To Them That Mourn
G. K. Chesterton
(W.E.G., May 1898)
Lift up your heads: in life, in death,
God knoweth his head was high.
Quit we the coward’s broken breath
Who watched a strong man die.
If we must say, ‘No more his peer
Cometh; the flag is furled.’
Stand not too near him, lest he hear
That slander on the world.
The good green earth he loved and trod
Is still, with many a scar,
Writ in the chronicles of God,
A giant-bearing star.
He fell: but Britain’s banner swings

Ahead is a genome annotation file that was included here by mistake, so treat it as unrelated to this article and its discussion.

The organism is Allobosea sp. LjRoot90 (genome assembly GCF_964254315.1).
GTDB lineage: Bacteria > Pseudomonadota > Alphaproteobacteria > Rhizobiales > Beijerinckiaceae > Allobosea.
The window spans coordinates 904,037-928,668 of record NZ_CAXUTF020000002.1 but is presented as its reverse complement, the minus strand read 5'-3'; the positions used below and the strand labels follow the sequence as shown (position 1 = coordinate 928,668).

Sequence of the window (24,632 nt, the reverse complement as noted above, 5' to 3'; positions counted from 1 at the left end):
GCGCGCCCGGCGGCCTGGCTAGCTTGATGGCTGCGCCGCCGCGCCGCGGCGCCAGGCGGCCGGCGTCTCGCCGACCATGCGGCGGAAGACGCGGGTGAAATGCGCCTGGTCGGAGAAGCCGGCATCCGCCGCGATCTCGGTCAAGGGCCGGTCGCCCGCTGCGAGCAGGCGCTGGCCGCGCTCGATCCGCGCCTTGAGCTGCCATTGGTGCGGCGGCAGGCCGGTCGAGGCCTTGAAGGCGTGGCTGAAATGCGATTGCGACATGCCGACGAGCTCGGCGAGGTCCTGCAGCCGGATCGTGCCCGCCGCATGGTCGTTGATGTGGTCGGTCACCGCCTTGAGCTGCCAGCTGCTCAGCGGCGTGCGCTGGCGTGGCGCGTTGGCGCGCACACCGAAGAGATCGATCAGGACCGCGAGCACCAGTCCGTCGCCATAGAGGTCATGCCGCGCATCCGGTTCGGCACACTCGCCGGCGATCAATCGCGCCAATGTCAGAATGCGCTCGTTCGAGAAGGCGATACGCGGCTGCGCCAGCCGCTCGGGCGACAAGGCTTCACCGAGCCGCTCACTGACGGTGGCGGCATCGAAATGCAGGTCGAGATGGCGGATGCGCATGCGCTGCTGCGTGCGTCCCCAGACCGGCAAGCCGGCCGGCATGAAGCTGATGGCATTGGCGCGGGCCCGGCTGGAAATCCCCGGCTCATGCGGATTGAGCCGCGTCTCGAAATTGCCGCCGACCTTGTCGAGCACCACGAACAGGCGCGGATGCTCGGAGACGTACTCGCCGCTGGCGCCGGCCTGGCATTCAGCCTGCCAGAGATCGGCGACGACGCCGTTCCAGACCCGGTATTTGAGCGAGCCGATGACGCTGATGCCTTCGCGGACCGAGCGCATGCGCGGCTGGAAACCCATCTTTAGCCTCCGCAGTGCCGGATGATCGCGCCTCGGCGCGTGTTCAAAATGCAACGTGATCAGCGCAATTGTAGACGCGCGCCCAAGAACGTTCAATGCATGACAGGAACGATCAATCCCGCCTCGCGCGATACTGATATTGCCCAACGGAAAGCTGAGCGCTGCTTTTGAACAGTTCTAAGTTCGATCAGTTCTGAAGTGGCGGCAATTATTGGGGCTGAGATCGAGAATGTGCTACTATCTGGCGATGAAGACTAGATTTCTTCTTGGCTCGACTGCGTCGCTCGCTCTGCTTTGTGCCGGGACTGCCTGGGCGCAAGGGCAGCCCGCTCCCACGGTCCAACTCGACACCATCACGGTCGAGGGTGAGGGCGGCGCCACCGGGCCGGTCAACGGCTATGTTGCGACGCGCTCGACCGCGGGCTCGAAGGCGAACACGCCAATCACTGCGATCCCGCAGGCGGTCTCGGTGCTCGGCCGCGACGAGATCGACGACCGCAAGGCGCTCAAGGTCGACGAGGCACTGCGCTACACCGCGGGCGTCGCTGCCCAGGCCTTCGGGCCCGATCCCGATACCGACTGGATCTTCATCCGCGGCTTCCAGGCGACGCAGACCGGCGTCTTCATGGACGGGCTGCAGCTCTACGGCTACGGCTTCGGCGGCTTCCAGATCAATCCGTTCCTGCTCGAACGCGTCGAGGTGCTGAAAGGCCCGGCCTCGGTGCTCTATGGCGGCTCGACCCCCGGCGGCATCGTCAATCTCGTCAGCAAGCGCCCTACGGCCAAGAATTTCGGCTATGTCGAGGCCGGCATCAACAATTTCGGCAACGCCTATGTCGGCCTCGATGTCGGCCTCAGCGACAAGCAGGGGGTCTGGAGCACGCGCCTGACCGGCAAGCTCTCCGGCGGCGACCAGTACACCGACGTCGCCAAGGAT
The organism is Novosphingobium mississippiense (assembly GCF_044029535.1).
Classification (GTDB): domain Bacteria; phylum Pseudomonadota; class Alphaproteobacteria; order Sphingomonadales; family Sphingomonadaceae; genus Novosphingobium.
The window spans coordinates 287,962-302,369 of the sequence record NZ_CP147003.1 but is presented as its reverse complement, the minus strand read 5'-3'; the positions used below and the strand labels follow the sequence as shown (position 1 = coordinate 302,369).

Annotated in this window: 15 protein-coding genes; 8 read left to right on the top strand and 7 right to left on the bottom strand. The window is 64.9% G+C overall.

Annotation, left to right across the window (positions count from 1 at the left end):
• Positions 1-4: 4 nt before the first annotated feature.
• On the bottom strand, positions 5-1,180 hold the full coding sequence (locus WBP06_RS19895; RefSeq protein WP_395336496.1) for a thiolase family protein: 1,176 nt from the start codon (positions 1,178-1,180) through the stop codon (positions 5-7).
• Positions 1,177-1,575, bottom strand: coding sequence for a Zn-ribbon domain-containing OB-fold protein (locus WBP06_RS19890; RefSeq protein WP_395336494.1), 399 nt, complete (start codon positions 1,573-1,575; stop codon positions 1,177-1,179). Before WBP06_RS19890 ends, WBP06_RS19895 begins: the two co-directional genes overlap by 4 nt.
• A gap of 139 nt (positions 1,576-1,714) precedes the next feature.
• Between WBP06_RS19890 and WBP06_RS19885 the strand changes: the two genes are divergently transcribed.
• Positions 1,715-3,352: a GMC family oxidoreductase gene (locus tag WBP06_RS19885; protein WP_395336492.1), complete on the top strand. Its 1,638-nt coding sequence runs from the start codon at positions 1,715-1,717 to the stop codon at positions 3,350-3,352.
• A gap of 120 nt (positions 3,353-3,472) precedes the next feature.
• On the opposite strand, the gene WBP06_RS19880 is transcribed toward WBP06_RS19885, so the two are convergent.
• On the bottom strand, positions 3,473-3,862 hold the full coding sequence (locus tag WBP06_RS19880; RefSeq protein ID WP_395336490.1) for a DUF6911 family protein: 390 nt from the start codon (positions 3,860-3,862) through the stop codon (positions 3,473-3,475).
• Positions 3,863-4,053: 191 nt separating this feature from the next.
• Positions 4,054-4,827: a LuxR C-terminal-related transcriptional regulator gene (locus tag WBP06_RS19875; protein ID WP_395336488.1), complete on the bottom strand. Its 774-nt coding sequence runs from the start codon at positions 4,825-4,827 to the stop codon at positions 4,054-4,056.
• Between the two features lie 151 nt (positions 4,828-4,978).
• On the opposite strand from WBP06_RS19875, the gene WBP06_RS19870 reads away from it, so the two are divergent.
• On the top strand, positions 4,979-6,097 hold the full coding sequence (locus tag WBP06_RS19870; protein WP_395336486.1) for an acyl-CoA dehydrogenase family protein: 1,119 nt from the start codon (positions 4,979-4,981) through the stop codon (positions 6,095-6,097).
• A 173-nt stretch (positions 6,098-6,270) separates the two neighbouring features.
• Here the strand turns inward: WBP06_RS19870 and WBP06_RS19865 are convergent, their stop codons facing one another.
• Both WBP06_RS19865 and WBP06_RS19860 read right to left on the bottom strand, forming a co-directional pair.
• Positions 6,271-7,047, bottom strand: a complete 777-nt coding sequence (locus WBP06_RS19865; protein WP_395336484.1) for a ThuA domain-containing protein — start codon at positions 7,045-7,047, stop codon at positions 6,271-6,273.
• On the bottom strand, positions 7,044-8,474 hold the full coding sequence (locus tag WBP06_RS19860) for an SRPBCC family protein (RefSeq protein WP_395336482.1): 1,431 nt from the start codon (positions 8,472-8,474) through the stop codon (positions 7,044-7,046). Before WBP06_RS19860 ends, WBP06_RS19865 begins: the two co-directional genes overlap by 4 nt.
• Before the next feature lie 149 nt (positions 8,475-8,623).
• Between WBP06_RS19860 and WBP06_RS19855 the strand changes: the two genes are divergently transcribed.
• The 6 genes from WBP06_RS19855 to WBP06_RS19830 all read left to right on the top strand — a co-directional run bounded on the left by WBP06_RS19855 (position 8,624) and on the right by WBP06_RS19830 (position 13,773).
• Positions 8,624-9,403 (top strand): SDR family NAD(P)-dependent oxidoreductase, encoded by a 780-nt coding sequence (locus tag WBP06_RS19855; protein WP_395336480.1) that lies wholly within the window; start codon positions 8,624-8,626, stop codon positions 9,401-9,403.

Above his sunken crown.
Black death shall have his toll of kings
Before that cross goes down.
Once more shall move with mighty things
His house of ancient tale,
Where kings whose hands were kissed of kings
Went in: and came out pale.
O young ones of a darker day,
In art’s wan colours clad,
Whose very love and hate are grey—
Whose very sin is sad.
Pass on: one agony long-drawn
Was merrier than your mirth,
When hand-in-hand came death and dawn,
And spring was on the earth.